Why bartering is comming back?
As currency and coins gained their role as the favored medium of exchange, bartering gradually faded into the background. Nevertheless, it has maintained its presence throughout history and is currently experiencing a resurgence, particularly in response to periods of crisis.
Bartering is making a resurgence for several reasons:
Economic Uncertainty: During times of economic instability, such as recessions or financial crises, people may lack confidence in traditional currencies and banking systems. Bartering provides a more direct and tangible way to obtain goods and services without relying on a potentially fragile financial infrastructure.
Trust and Local Networks: Bartering often involves trading within local communities or networks of trust. In uncertain times, people may prefer to engage in transactions with individuals or businesses they know personally or trust, rather than relying on distant and impersonal financial institutions.
Non-monetary Assets: Some individuals may possess valuable assets or skills that are not easily converted into cash. Bartering allows them to leverage these assets for their needs without going through the process of selling them for money first.
Sustainability and Environmental Concerns: Bartering can promote a more sustainable and eco-friendly way of consumption by reducing the need for new purchases and the associated environmental impact. It encourages the reuse and recycling of goods.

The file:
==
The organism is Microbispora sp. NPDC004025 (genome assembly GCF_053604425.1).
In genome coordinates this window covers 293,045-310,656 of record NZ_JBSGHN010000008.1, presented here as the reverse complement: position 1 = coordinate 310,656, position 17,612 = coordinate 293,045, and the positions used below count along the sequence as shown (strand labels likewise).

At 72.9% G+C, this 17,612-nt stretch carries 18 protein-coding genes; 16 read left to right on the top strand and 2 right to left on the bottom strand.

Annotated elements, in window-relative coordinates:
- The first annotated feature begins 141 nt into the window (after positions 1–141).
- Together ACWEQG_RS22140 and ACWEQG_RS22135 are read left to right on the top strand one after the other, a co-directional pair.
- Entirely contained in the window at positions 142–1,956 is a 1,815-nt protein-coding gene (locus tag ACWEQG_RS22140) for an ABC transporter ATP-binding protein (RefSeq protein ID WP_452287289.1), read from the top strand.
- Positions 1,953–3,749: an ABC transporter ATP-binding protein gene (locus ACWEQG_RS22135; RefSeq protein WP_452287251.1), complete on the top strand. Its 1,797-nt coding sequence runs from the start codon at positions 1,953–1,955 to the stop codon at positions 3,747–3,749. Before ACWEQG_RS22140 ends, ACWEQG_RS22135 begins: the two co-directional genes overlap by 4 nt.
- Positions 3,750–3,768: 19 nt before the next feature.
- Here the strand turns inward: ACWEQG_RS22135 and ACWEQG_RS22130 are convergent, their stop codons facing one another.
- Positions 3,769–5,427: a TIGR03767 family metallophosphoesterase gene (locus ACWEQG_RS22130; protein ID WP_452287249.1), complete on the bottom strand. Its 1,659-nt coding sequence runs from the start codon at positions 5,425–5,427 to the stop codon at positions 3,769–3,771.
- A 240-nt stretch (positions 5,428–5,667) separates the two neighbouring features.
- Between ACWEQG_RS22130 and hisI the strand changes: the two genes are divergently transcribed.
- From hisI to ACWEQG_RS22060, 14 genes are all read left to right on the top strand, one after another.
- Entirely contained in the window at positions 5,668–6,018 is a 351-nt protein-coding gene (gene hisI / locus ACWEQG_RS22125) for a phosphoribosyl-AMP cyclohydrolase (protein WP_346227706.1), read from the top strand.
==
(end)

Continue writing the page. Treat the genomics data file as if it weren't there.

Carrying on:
Cultural and Social Aspects: Bartering can also have cultural and social significance. It fosters community bonds, encourages social interaction, and can be seen as a way to support local economies and artisans.
The Rise of Digital Technology: modern digital bartering platforms has made bartering more accessible and convenient. Online platforms and apps have emerged to facilitate barter exchanges, making it easier for people to connect and trade without the need for physical meetings.
Resourcefulness and Adaptability: In times of crisis, people often become more resourceful and adaptable. Bartering reflects these qualities as individuals seek creative ways to meet their needs when traditional financial systems may falter.
Popularity of circular economy: Global sustainability objectives, such as the United Nations Sustainable Development Goals (SDGs), underscore the significance of adopting sustainable consumption and production practices. The circular economy is in harmony with these worldwide sustainability aims, positioning it as a key approach for realizing them.
Overall, the resurgence of bartering is a response to both economic and societal factors, as well as a reflection of people’s desire for more localized, sustainable, and community-oriented approaches to trade.